We talked about how we can try to alter the bacteria. We can also try to alter the structure of the tooth. This is something we do pretty commonly. Most of what you know about is fluoride. Again, I mentioned fluoride earlier because it can kill bacteria, but fluoride has another advantage and it’s that it hardens tooth structure. There’s lot of different opinions about fluoride, I’m not going to get into that kind of conversation, I’m just telling you fluoride does harden teeth. We can try to remineralize teeth. So we have a tooth that’s started to break down, the bacteria, the acidity from the bacteria has started to soften the tooth. We can try to remineralize it, again, using fluoride, another product called MI-paste, which has a product called re-caldant, and this is something that goes in and try to remineralize the tooth. I’ve also heard of things called ozone therapy, I don’t know much about it. And this is another method of trying to harden the tooth back up. I will tell you from practical experience, I have not seen this to be very effective. I’m talking about MI-paste or ozone therapy. I’ve heard of it, I know some people do claim that it works, especially around orthodontic brackets. I think there are some areas that MI-paste does work, but to see a lesion and put some paste on there and see that lesion disappear, I have not yet witnessed that, so maybe I need to see that, but I have not yet. We can also coat the surface of the tooth. We all know this as sealants. It’s still kind of the gold standard, with children we like a sealed teeth, I encourage it for all my kids that have newly erupted adult teeth, at around 6 years old, that’s when that starts.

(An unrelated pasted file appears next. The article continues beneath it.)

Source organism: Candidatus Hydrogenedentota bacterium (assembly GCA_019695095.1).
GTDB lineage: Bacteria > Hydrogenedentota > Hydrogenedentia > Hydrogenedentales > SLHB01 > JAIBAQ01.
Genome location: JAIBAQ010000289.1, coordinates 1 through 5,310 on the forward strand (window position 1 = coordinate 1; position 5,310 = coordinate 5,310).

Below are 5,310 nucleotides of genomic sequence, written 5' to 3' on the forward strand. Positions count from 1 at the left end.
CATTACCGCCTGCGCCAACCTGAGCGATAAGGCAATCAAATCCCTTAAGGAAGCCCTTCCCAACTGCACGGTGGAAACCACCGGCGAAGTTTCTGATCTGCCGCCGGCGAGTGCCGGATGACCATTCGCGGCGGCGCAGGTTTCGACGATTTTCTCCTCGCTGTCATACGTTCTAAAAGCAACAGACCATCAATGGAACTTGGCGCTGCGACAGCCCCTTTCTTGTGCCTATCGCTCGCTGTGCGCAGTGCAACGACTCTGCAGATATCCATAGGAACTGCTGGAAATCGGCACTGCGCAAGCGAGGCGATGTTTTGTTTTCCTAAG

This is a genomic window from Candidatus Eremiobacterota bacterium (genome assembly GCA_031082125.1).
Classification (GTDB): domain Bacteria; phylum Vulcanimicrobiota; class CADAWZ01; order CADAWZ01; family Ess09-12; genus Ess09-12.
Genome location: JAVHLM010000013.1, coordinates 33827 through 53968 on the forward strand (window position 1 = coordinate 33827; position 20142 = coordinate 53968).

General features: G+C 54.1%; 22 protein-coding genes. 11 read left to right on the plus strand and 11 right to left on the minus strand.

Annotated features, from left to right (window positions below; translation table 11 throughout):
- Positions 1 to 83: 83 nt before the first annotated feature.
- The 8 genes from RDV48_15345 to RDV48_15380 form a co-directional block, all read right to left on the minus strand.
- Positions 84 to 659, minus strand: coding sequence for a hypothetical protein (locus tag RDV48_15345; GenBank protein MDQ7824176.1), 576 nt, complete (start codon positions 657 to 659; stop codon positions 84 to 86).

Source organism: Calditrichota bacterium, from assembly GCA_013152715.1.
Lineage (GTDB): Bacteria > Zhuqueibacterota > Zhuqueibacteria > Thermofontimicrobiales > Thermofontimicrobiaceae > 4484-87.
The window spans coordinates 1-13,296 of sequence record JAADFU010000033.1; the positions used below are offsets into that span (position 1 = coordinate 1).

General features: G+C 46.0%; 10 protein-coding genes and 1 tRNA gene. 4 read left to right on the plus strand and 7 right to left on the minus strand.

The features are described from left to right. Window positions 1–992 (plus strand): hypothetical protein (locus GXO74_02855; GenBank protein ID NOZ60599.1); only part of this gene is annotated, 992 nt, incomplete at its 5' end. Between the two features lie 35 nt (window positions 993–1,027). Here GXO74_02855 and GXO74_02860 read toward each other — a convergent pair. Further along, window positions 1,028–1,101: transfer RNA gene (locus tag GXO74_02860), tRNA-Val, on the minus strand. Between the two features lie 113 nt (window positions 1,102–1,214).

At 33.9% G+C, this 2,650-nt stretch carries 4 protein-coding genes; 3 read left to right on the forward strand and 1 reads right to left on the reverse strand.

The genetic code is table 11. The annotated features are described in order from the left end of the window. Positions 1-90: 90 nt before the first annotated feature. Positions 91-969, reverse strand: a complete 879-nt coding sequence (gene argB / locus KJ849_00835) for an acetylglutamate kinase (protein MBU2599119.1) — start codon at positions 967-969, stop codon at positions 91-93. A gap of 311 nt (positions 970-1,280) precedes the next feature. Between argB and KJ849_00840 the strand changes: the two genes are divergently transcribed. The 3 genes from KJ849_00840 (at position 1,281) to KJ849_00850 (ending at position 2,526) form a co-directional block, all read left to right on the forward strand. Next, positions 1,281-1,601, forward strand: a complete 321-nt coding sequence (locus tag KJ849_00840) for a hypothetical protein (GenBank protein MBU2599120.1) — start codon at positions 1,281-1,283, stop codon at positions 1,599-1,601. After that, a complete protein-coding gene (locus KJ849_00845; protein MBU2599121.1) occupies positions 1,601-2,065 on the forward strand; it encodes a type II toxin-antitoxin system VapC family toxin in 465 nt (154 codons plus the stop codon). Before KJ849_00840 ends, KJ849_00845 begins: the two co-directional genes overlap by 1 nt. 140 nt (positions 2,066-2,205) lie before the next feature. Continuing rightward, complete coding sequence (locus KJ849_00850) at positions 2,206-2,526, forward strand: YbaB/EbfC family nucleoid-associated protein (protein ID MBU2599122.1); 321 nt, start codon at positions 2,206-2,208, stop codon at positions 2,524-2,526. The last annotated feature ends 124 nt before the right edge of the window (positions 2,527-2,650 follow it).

So let’s summarize what I had to say. Really, the best that we have to prevent cavities are still diets, avoiding sugary foods, sodas, acidic foods, fluoride, home care, brushing, sealants. The next step down in the good category is going to be xylitol, chlorhexidine, there’s a new product called cervitec+, this is a varnish, made with chlorhexidine and thymol, showing some positive research. I don’t know too much about the product. Everything else that’s out there is still in its explorative phase, when it comes to probiotics or the ozone therapy and stuff like that. So ultimately when I have a high-caries patients, we try to change their behavior, that’s very difficult, it’s tough to change people. We have high fluoride toothpaste, we use clean pro, there’s also another product called fluoridex, there’s lots of products out there that have high fluoride content, usually high fluoride toothpaste has 5thousand ppm, on the tube, which is about 5 times more. Most toothpastes have 1 thousand to 1500 ppm. Prescription toothpastes have 5 thousand ppm. We can apply fluoride varnish on these patients when we see them every 3 or 4 or 6 months. And then we encourage them to consider some kind of adjunct at home, maybe xylitol gum would be my next advice. Usually xylitol gum you want to get 5 grams a day, usually chewing 5 one gram pieces of chewing gum throughout the day. You don’t want to get more than 5 grams, I’ve heard that xylitol might cause some stomach upset, so you’d have to research exactly how to get it. Most of the time the xylitol gum has to be purchased online. I think EPIC is probably the most common brand that I see. I’m not sure if you can get it at a local health food store, but online they’re very readily available. Thank you, good luck.